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CBanks901
CBanks901

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Codebreak simulation

I'd like to write about a console application that I wrote in Visual Studio in C++ called CodeBreaker. This is a simple password game application that allows users to guess up to 8 times a 4 code sequence. Besides the code limit, the additional rules are that every unique code will not have repeated numbers (so no 9912), and each code in the list will be different.

The data I used are as follows:

  • Integer numberlist with a size of ten to hold all the numbers
  • A integery pointer array called secretcode that will hold the codes until the programs termination, use new for dynamic memory allocation
  • A char called repeat which holds the users decision upon success or failure of code cracking
  • A custom struct called InfoStruct which holds all the main data necessary for the program, as well as a global instance of it so it can be changed when necessary
  • A function called RandomKeySelection which generates the secret code when called.
  • A function called GuessSequence which is what handles the execution and termination of the programming

I'd first like to review the InfoStruct that was created. It looks like the following:

struct InfoStruct
{
    string codecopy, usercode;                          // Codecopy is intended to be a string copy of the actual code, and usercode a copy of the users guess.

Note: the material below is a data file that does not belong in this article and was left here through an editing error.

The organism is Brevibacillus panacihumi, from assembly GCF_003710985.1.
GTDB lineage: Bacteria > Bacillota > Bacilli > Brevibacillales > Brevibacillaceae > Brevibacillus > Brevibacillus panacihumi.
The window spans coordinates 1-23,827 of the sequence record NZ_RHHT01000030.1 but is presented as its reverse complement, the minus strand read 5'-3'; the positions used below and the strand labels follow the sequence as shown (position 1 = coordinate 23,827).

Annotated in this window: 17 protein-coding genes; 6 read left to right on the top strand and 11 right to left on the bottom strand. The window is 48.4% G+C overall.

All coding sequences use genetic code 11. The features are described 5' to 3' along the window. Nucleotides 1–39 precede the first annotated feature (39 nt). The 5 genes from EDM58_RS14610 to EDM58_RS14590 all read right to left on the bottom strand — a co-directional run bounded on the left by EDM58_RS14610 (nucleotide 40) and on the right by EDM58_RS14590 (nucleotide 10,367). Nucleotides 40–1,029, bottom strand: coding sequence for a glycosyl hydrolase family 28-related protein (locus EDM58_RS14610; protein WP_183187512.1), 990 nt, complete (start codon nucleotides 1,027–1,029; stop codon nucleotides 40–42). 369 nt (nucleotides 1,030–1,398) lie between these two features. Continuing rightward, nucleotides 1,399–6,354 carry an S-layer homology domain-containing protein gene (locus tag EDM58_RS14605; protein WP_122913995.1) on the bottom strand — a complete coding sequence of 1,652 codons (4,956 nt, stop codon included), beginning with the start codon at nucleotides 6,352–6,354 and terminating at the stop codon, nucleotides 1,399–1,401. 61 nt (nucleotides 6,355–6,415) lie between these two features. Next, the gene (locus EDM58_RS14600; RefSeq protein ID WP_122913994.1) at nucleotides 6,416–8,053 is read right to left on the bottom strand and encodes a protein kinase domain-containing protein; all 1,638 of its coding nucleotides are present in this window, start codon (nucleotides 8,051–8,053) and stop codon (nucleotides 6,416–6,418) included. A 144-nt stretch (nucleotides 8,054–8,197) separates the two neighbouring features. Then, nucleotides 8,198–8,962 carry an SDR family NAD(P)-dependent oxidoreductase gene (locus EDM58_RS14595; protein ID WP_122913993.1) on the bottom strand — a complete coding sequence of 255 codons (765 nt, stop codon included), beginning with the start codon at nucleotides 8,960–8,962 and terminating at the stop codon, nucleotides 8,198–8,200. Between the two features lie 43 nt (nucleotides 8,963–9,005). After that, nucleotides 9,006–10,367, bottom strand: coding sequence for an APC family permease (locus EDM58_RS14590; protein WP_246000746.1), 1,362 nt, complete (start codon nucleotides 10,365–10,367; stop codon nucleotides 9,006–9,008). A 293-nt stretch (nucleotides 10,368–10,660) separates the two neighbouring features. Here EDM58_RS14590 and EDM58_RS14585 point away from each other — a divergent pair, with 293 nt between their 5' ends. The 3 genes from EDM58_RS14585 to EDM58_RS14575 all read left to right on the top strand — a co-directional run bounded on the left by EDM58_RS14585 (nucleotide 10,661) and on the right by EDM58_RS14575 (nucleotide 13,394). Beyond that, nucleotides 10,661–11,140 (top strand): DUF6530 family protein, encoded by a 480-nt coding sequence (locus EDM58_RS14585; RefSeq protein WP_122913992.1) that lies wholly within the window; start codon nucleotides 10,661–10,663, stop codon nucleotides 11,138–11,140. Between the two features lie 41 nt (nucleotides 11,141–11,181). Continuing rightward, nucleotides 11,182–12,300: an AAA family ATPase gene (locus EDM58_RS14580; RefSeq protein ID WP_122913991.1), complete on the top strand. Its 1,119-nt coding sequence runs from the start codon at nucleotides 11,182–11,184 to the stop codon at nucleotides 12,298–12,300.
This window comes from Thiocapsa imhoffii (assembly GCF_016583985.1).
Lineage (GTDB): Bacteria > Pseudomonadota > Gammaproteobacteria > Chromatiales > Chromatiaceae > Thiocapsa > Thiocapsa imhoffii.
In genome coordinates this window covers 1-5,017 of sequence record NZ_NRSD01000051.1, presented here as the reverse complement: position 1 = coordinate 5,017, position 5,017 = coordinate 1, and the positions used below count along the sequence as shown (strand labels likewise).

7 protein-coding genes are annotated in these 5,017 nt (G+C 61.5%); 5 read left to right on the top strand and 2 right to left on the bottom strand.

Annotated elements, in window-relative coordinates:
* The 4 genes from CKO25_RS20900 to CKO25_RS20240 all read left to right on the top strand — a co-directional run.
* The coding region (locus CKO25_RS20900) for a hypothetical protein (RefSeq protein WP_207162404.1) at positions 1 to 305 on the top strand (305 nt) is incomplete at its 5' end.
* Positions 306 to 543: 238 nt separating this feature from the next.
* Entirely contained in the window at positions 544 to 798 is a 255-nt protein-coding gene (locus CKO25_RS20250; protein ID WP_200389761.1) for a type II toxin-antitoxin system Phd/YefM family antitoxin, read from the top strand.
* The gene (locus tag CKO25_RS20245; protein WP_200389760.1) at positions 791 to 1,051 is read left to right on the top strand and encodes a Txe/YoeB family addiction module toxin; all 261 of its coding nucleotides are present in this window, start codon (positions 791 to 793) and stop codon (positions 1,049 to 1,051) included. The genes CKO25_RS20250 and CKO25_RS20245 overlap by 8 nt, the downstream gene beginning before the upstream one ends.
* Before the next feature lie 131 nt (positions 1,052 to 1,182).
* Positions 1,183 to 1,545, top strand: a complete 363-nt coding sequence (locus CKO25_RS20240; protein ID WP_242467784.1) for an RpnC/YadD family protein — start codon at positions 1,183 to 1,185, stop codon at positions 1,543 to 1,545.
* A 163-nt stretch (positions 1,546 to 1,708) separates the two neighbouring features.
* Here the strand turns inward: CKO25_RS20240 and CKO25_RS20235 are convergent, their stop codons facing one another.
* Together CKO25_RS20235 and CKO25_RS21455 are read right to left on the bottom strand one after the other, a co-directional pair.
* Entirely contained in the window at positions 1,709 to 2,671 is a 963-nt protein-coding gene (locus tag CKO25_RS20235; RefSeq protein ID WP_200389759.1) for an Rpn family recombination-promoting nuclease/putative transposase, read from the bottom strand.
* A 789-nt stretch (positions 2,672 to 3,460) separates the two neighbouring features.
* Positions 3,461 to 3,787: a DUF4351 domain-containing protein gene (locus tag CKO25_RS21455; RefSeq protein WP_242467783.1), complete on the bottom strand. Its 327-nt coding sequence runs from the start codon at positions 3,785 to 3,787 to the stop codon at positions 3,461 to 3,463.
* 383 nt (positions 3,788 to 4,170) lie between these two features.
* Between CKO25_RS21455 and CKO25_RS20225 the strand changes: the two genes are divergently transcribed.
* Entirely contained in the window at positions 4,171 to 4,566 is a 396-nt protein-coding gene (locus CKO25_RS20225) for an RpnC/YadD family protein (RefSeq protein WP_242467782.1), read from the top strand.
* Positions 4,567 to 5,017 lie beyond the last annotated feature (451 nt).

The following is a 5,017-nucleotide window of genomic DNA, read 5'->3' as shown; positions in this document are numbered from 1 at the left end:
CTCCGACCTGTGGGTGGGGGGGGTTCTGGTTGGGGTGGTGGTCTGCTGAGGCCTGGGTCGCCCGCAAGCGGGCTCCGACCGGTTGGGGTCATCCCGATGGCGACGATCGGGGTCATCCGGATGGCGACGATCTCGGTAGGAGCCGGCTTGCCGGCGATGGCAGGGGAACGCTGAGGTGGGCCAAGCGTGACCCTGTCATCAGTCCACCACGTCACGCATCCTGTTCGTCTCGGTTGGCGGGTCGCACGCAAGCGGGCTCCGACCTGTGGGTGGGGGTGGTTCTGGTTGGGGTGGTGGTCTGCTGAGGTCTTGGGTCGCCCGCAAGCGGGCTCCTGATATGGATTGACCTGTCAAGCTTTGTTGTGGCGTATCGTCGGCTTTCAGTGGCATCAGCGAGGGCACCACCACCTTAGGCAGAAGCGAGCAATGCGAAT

int userkeycounter, correctdigits, findindex;       // keycounter is for tracking input while entered, correctdigits is for number of correct digits, and findindex is for the 
                                                        // string based on the actual code (will be used to determine if what the user entered is actually in the code)
    char userinput[4];                                  // array of 4 characters that the user will enter to guess the sequence.
    bool inputretry = false;                            // Used at the end of the sequence or chances to determine if the player is going to retry or not
}; InfoStruct userinfo; // Global instance is created here since this variable will be used in different functions
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Like I mentioned previously, this simply holds most of the important data of the program. The declaration is right at the end also. This instance is referenced both by the randomkeyselection function and guessingSequences, one to store all the information and the other determining input and data matching.

The next piece I'd like to go over is the randomkeyselection function:

// This function simply generates the random code sequnece that will be determined. At a glance, the arguments (in order) are to the code pointer, the second is to the array of 
// numbers that will be used, and the last argument is for the size of that numberlist. 
void randomKeySelection(int *code, int listRef[], int sizeL)
{
    int selectioncounter = 0;                                                                               // A counter for the current index of the secretcode
    bool usedCounter[10] = { false, false, false, false,false, false, false, false , false, false };        // If a number has been generated, the corresponding bool will be set to true